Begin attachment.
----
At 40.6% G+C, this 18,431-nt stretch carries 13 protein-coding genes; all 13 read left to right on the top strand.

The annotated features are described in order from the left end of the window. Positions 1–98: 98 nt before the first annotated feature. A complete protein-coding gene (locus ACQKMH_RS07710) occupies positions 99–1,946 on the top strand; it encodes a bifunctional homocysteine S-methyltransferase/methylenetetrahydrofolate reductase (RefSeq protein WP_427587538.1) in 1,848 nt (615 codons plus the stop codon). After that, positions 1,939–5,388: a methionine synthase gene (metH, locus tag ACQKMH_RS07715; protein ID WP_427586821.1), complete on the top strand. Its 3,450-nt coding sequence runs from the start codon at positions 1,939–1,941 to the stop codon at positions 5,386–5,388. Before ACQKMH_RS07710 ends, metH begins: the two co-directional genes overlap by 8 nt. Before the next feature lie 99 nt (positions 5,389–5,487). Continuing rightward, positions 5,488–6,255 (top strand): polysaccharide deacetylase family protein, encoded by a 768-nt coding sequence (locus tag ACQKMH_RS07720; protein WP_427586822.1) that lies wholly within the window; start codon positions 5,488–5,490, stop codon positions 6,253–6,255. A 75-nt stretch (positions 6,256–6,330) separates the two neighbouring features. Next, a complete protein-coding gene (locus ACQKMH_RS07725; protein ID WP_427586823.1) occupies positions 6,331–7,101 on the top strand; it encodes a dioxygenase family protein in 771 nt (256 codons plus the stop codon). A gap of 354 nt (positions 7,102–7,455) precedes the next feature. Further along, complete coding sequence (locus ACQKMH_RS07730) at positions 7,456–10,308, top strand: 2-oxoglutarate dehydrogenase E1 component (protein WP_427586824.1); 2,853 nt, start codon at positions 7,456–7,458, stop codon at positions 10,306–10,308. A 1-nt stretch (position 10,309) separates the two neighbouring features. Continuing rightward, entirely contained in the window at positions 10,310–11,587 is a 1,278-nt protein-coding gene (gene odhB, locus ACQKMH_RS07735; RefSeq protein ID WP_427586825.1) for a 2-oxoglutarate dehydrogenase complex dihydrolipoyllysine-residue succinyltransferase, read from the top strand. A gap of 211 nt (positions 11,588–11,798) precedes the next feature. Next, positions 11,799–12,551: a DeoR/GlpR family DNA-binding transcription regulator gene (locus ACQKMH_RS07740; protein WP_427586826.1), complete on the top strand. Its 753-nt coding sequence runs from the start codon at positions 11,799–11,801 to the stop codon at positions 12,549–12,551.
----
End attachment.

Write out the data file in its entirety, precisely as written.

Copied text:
At 40.6% G+C, this 18,431-nt stretch carries 13 protein-coding genes; all 13 read left to right on the top strand.

The annotated features are described in order from the left end of the window. Positions 1–98: 98 nt before the first annotated feature. A complete protein-coding gene (locus ACQKMH_RS07710) occupies positions 99–1,946 on the top strand; it encodes a bifunctional homocysteine S-methyltransferase/methylenetetrahydrofolate reductase (RefSeq protein WP_427587538.1) in 1,848 nt (615 codons plus the stop codon). After that, positions 1,939–5,388: a methionine synthase gene (metH, locus tag ACQKMH_RS07715; protein ID WP_427586821.1), complete on the top strand. Its 3,450-nt coding sequence runs from the start codon at positions 1,939–1,941 to the stop codon at positions 5,386–5,388. Before ACQKMH_RS07710 ends, metH begins: the two co-directional genes overlap by 8 nt. Before the next feature lie 99 nt (positions 5,389–5,487). Continuing rightward, positions 5,488–6,255 (top strand): polysaccharide deacetylase family protein, encoded by a 768-nt coding sequence (locus tag ACQKMH_RS07720; protein WP_427586822.1) that lies wholly within the window; start codon positions 5,488–5,490, stop codon positions 6,253–6,255. A 75-nt stretch (positions 6,256–6,330) separates the two neighbouring features. Next, a complete protein-coding gene (locus ACQKMH_RS07725; protein ID WP_427586823.1) occupies positions 6,331–7,101 on the top strand; it encodes a dioxygenase family protein in 771 nt (256 codons plus the stop codon). A gap of 354 nt (positions 7,102–7,455) precedes the next feature. Further along, complete coding sequence (locus ACQKMH_RS07730) at positions 7,456–10,308, top strand: 2-oxoglutarate dehydrogenase E1 component (protein WP_427586824.1); 2,853 nt, start codon at positions 7,456–7,458, stop codon at positions 10,306–10,308. A 1-nt stretch (position 10,309) separates the two neighbouring features. Continuing rightward, entirely contained in the window at positions 10,310–11,587 is a 1,278-nt protein-coding gene (gene odhB, locus ACQKMH_RS07735; RefSeq protein ID WP_427586825.1) for a 2-oxoglutarate dehydrogenase complex dihydrolipoyllysine-residue succinyltransferase, read from the top strand. A gap of 211 nt (positions 11,588–11,798) precedes the next feature. Next, positions 11,799–12,551: a DeoR/GlpR family DNA-binding transcription regulator gene (locus ACQKMH_RS07740; protein WP_427586826.1), complete on the top strand. Its 753-nt coding sequence runs from the start codon at positions 11,799–11,801 to the stop codon at positions 12,549–12,551.